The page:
In one scene in the film Runaway Bride, the bride Maggie (Julia Roberts) flees the church. The look of horror with which her intended husband is left standing at the altar is a painful expression, which gets quite close to that painted on our faces when somebody cancels a date or meeting at the last minute. Not for nothing do the Spanish use the expression Me quedé compuesto y sin novia to describe that state, which translated literally, means, ‘I was left all dressed up and ready to go but without the bride’.
In Italy, packages or tons are thrown at the waiting. The allusion is to the pain – even if only metaphorically speaking - caused by the absentee. Naturally, pained reactions are not slow in coming. In Italian, the deserted exclaims furiously mi ha dato la buca (‘He/ she pushed me into a hole’) and in Portuguese he accuses the other of leaving him a pot lid (deu uma tampa). The French, however, prefer animal metaphors and complain of having been left a rabbit (il m’a posé un lapin). Apparently, the saying dates back to sixteenth century France, when people used to have roosters or rabbits sent to whoever it was they could not after all meet. In the Netherlands, however, cats are sent: Zijn kat sturen.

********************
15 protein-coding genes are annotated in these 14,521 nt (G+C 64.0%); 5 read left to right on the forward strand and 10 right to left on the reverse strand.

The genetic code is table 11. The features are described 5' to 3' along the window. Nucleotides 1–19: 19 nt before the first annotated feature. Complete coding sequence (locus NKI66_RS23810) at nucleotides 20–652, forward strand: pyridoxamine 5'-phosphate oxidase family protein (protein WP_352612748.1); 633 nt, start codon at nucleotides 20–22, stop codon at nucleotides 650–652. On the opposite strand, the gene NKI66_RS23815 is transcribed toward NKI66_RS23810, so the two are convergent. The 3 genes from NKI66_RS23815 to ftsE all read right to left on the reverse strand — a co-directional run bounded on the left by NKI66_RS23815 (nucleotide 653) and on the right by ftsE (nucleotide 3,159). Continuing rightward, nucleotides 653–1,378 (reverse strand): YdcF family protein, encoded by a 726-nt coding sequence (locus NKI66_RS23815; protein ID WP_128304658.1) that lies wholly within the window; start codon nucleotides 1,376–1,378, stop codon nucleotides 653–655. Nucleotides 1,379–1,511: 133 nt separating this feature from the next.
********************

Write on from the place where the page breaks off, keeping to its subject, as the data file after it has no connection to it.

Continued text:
Animals aside, while in English the expression is to stand someone up, in German the deserted’s fate is described more graphically: wie bestellt und nicht abgeholt (‘as if ordered but not collected’). The longer the wait, the more graphic the description of the waiting person: like a begossener Pudel, or a drenched poodle. But the unluckiest is he who – still in German – waits till he turns black (wartet, bis er schwarz wird), or – in Italian now – till he starts to go mouldy (fino a fare la muffa). In such cases the Germans make the surprisingly English suggestion that you wait and have a cup of tea (abwarten und Tee trinken), while the Portuguese recommend you wait sitting down (esperar sentado), as the awaited usually doesn’t end up coming anyway.